Magazine article State Legislatures

On the Road to Self-Sufficiency

Magazine article State Legislatures

On the Road to Self-Sufficiency

Article excerpt

Get a job. It's welfare reform's newest mandate, but finding work may be easier than getting there. The journey to life without welfare begins not at the time clock, but on the daily route from home, to child care, to work and back again. Transportation can be the biggest hurdle. Recipients without cars often have no way to get to work or have to take three or four buses each way. Even for those with cars, money for gas, repairs and insurance is often in short supply.

Solving the transportation problem is a critical part of moving recipients into the work force. Some states cite transportation as the first or second biggest barrier to employment. Many jobs are literally out of reach for welfare recipients. Only about 6 percent of them own cars. And although economic growth has created many new jobs, two out of three are in suburban areas and up to 40 percent are not on public transportation routes, according to the Federal Transit Administration (FTA). Many of the available jobs require shift work on weekends or nights when transit systems are even more limited. Most rural areas lack public transportation, leaving those who live there with even fewer options.

"Transportation between many poor urban neighborhoods where welfare recipients live and the outer ring of economic opportunity must be improved," says Texas Senator Rodney Ellis.


Like welfare reform, transportation services are not a "one size fits all" proposal. The old AFDC program provided gas vouchers, bus passes or tokens and paid for vehicle repairs and maintenance. Such help will undoubtedly continue under the Temporary Assistance to Needy Families (TANF) program. Some states already include transportation as part of their assessment of a person's readiness to work.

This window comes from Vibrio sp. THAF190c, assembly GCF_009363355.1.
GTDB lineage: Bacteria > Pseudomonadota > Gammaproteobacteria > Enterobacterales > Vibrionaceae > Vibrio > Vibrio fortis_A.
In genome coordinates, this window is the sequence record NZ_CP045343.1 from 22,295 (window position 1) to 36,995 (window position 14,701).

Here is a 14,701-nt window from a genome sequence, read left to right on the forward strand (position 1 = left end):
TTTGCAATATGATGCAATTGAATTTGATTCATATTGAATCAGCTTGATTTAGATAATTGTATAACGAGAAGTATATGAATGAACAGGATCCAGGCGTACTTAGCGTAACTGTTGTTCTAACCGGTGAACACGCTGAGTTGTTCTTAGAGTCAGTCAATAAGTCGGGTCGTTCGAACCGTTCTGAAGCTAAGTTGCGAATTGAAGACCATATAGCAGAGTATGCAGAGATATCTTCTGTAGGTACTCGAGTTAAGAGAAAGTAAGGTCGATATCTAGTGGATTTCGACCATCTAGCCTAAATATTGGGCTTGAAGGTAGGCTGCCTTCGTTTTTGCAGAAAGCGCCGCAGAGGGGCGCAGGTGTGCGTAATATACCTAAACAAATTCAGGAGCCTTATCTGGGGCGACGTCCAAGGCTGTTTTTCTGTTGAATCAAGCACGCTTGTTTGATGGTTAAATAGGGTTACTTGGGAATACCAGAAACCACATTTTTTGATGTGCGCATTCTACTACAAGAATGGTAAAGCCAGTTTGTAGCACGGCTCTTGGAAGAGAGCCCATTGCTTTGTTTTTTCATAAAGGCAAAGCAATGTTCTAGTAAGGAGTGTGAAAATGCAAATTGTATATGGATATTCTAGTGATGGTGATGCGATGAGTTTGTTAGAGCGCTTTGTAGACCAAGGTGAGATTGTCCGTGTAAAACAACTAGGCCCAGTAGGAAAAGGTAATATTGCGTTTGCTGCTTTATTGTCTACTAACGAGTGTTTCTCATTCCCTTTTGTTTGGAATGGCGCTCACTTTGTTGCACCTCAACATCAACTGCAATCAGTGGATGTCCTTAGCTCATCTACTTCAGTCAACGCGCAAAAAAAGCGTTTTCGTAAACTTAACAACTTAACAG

Today, states have to figure out what happens to people who can't get to a job. States have taken different approaches. Florida, for example, will not exempt recipients from work requirements even if they don't have transportation, while Minnesota allows an exception if transportation is a barrier and South Carolina exempts recipients from time limits if transportation is not available. Ohio won't exempt recipients from work activities, but also will not sanction them for not participating. Given the emphasis for states to meet work participation rates it will be crucial to ensure that every recipient is able to participate.

States are looking at ways to redirect resources and thinking about new ideas to get recipients on the road to their new jobs. Part of the solution will be for states to maximize their new flexibility. Ohio has done this by appropriating $5 million for countries to come up with their own transportation plans.

Here's a look at some other new ideas.

* Make transportation part of the person's responsibility contract. Detail a recipient's obligations and specify services the department will provide to ensure successful work participation. The caseworker also can help solve problems or develop backup options for ways to work if the primary source of transportation fails. Utah provides intensive case management and gives immediate assistance for such things as car repairs, while working with clients to avoid future to transportation dilemmas.

* Don't penalize workers for owning a car. Under the old federal AFDC rules, recipients couldn't own vehicles worth more than $1,500; the additional value counted against the $1,000 asset limit required for eligibility. States have been raising those limits for several years, and now most states have much higher vehicle "disregards." Michigan and Arkansas disregard the entire value of a car, while Georgia exempts the value of a car up to $4,500. …

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